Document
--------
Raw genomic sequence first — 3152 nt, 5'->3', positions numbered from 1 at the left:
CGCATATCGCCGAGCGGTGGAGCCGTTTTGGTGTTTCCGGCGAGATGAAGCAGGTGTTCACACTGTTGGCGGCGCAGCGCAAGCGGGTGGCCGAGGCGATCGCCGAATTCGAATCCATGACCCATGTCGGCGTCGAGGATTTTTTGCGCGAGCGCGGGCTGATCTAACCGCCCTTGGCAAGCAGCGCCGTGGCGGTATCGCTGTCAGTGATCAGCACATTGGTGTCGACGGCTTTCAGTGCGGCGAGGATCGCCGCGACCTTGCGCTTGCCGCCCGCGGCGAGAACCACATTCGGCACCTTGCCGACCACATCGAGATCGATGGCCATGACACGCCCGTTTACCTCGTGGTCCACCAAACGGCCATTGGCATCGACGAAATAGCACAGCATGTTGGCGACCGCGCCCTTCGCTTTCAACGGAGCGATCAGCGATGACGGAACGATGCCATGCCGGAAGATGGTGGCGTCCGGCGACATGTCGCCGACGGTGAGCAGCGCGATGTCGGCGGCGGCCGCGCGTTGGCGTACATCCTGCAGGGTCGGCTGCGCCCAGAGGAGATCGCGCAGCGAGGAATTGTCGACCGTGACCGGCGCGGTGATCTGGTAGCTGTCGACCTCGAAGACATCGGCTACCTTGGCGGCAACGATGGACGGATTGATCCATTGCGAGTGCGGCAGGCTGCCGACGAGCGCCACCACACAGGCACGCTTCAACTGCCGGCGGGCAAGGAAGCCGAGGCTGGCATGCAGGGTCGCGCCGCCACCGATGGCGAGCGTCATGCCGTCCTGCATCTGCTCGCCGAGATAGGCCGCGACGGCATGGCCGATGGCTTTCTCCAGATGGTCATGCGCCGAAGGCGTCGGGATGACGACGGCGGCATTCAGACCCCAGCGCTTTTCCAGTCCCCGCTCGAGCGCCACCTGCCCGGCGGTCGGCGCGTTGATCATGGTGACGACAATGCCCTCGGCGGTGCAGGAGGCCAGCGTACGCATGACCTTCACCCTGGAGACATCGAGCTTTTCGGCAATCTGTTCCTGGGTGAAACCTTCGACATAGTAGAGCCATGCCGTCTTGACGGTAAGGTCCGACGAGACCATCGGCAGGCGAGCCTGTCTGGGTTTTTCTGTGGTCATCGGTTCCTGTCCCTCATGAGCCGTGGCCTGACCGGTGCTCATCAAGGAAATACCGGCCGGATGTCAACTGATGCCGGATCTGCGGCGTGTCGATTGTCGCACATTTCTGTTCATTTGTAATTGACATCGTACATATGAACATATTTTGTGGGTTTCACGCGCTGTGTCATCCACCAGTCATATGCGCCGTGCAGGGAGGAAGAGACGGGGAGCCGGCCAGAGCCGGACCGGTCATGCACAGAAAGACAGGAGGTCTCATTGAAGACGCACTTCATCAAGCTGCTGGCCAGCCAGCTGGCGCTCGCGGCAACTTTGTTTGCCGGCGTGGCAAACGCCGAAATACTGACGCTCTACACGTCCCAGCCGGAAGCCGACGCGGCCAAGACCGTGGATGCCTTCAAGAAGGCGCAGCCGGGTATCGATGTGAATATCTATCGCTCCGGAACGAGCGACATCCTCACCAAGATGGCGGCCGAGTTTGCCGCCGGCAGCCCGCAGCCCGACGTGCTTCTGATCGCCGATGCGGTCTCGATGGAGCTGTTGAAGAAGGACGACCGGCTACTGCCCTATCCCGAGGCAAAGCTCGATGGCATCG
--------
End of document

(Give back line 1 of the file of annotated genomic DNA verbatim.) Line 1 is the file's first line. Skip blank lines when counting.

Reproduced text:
Raw genomic sequence first — 3152 nt, 5'->3', positions numbered from 1 at the left: